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Treating eye injuries in horses

August 28, 2009

Corneal ulcers are the most common eye problem in horses. Here, a veterinarian performs an ophthalmology exam on a horse.

Horses are blessed with large, lovely eyes that are very prominent on their faces. Unfortunately, these characteristics make it easy for horses to injure their eyes.

"Corneal ulcers are the most common eye problem in horses," said Dr Nicki Wise, of Washington State University.

"Ulcers are usually due to a traumatic injury. Something as simple as scratching their eye on a tree branch or getting a piece of hay in their eye can cause an ulcer. Often times, owners have no idea what the horse injured themselves on." The cornea is the thin, clear, outer layer of the eye.

Several cell layers make up the cornea, which is only about two millimeters thick. Injuries that only affect the first layer, called the epithelium, are considered abrasions and are the easiest to treat. Injuries that penetrate into the second layer, called the stroma, are considered ulcers and can cause considerable damage if left untreated.

Signs that a horse has an injured eye include squinting, excessive tearing, swelling around the eyelids and mucous membranes, and possibly pus-like discharge.

"Owners will likely see their horse squinting or holding an eye shut, and the eye may be watery and sensitive to light," Dr Wise said.

"If you notice this, call a veterinarian to examine the horse. He or she can find out if there is an ulcer and how deep it is, which determines what medication is used.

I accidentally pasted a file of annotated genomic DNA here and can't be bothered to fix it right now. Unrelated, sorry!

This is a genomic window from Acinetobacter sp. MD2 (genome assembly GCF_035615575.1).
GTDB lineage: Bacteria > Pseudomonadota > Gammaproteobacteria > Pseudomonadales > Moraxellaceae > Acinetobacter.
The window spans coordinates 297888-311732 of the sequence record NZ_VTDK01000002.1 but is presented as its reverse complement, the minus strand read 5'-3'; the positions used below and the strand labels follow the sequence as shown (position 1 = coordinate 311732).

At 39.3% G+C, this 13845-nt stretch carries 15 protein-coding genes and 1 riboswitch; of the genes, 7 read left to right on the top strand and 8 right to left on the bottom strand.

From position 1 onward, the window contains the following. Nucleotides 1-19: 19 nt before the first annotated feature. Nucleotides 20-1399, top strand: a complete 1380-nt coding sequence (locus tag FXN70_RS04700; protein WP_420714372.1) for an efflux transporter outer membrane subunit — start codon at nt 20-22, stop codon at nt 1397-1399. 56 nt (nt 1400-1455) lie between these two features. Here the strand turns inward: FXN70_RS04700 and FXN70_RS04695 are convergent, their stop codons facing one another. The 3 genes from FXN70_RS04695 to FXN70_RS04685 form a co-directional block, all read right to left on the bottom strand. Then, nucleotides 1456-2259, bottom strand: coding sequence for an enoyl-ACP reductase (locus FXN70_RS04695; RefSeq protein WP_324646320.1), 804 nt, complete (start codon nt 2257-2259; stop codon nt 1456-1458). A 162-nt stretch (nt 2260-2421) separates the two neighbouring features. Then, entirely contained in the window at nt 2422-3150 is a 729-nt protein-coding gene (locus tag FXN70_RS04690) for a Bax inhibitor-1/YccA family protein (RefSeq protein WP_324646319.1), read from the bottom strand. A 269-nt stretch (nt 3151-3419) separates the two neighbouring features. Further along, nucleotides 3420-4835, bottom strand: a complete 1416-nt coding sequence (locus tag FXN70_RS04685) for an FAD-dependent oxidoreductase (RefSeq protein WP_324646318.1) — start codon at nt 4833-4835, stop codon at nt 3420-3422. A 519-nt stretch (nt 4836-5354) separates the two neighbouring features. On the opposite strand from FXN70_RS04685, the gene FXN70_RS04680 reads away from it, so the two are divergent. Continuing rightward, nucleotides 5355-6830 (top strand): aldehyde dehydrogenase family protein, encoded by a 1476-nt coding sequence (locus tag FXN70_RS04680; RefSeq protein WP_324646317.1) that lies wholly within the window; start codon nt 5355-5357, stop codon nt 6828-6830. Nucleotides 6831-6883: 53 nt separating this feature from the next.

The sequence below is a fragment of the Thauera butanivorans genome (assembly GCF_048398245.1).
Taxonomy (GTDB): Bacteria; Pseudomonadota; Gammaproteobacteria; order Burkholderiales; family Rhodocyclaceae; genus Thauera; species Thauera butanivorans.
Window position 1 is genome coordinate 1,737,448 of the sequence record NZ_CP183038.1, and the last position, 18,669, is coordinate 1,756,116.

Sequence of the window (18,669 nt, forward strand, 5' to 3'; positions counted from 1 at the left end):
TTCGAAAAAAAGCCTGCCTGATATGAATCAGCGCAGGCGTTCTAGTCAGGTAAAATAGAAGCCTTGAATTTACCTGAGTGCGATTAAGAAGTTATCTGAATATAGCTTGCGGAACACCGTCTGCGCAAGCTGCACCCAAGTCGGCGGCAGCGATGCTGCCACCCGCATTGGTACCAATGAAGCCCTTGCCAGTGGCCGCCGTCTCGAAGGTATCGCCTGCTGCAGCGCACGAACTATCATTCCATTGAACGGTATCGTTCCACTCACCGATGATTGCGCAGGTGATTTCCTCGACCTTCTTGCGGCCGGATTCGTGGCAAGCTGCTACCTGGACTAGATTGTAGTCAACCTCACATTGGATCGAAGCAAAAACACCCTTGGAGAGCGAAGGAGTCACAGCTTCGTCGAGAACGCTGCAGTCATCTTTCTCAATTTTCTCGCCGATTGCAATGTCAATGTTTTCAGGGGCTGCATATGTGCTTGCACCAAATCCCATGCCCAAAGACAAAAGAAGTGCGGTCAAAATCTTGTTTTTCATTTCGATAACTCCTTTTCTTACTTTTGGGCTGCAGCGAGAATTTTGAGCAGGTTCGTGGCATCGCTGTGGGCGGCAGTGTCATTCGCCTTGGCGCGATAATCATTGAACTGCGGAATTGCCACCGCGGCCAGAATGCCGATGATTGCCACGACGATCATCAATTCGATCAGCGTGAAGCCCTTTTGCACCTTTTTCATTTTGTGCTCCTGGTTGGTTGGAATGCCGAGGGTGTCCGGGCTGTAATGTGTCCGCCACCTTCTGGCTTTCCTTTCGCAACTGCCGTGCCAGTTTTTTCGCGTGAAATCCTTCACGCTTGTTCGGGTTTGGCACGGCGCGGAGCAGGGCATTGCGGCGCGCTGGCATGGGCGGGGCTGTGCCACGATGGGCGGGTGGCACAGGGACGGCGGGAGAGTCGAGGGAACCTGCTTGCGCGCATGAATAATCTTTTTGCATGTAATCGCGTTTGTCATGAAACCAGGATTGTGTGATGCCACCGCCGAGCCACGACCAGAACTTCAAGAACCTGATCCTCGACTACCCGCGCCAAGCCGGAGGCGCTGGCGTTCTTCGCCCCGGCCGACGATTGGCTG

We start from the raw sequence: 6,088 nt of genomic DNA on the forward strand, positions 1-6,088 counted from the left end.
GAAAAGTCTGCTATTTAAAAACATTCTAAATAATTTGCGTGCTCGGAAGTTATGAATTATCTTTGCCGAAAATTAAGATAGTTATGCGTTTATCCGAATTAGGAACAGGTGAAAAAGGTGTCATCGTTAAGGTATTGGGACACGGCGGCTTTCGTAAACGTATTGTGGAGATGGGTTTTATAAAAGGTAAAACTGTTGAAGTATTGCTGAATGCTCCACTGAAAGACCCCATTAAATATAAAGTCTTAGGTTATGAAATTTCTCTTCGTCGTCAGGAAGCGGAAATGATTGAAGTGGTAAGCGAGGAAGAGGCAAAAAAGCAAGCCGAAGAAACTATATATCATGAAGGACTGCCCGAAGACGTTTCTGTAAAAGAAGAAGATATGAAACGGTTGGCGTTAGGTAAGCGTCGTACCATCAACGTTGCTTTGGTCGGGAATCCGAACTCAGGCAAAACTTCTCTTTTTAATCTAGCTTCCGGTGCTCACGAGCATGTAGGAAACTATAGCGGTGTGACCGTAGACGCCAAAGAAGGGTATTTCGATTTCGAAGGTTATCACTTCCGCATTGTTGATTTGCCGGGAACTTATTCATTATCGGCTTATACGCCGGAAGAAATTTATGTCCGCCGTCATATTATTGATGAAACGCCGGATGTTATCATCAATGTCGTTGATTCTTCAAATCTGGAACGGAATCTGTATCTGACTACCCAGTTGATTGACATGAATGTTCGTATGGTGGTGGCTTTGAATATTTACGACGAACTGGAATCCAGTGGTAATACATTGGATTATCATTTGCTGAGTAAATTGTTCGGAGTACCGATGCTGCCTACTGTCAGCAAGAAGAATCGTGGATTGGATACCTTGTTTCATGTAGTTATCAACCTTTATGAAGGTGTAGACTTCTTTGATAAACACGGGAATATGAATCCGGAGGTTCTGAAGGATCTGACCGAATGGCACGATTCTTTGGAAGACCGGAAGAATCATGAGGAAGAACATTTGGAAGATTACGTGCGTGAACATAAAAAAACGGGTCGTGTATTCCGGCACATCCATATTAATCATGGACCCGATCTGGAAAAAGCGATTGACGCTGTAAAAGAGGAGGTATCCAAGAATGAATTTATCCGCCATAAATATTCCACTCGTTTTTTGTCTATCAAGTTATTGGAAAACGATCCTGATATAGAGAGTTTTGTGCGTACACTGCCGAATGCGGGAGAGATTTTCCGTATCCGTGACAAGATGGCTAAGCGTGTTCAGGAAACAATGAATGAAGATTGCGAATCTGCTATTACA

"Most corneal ulcers are easy to deal with and don't require major diagnostics or treatment," she said.

"But if an ulcer is left untreated, it can quickly become infected with bacteria or fungi, which will make the problem more severe and may result in the loss of the eye or blindness within days."

Horses with eye injuries may not want their head to be touched. To perform an examination, a veterinarian usually sedates the horse or blocks the injured eye with a local anesthetic. Often a fluorescent stain is used to determine how deep the injury penetrated into the cornea.

"If the ulcer is not deep, it can be treated with a topical antibiotic ointment. It can take a variable amount of time to heal, from days to weeks," Dr Wise said.

"It is very important that owners not use antibiotics out of their own medicine cabinet because if steroids are in those ointments, that could make the ulcer much, much worse."

Horses with corneal ulcers will likely be sensitive to light, so it is best to use a fly mask or keep them in a darkened stall until the eye is healed.

"The prognosis for most horses that receive treatment is good, unless the eye perforates or a melting ulcer occurs," Dr Wise said.

Melting ulcers can occur from certain bacteria that produce enzymes that destroy the stroma. These ulcers can become large, form quickly, and usually have a jelly-like or melting appearance. If left untreated, the eyeball may rupture, resulting in blindness.

"For more serious cases, we have surgical procedures for stabilizing the eye and treating the infection by placing an indwelling catheter into the eye to provide continuous medication," she said.

This is especially useful for horses with conditions that take weeks to heal and do not like having their eye medicated.


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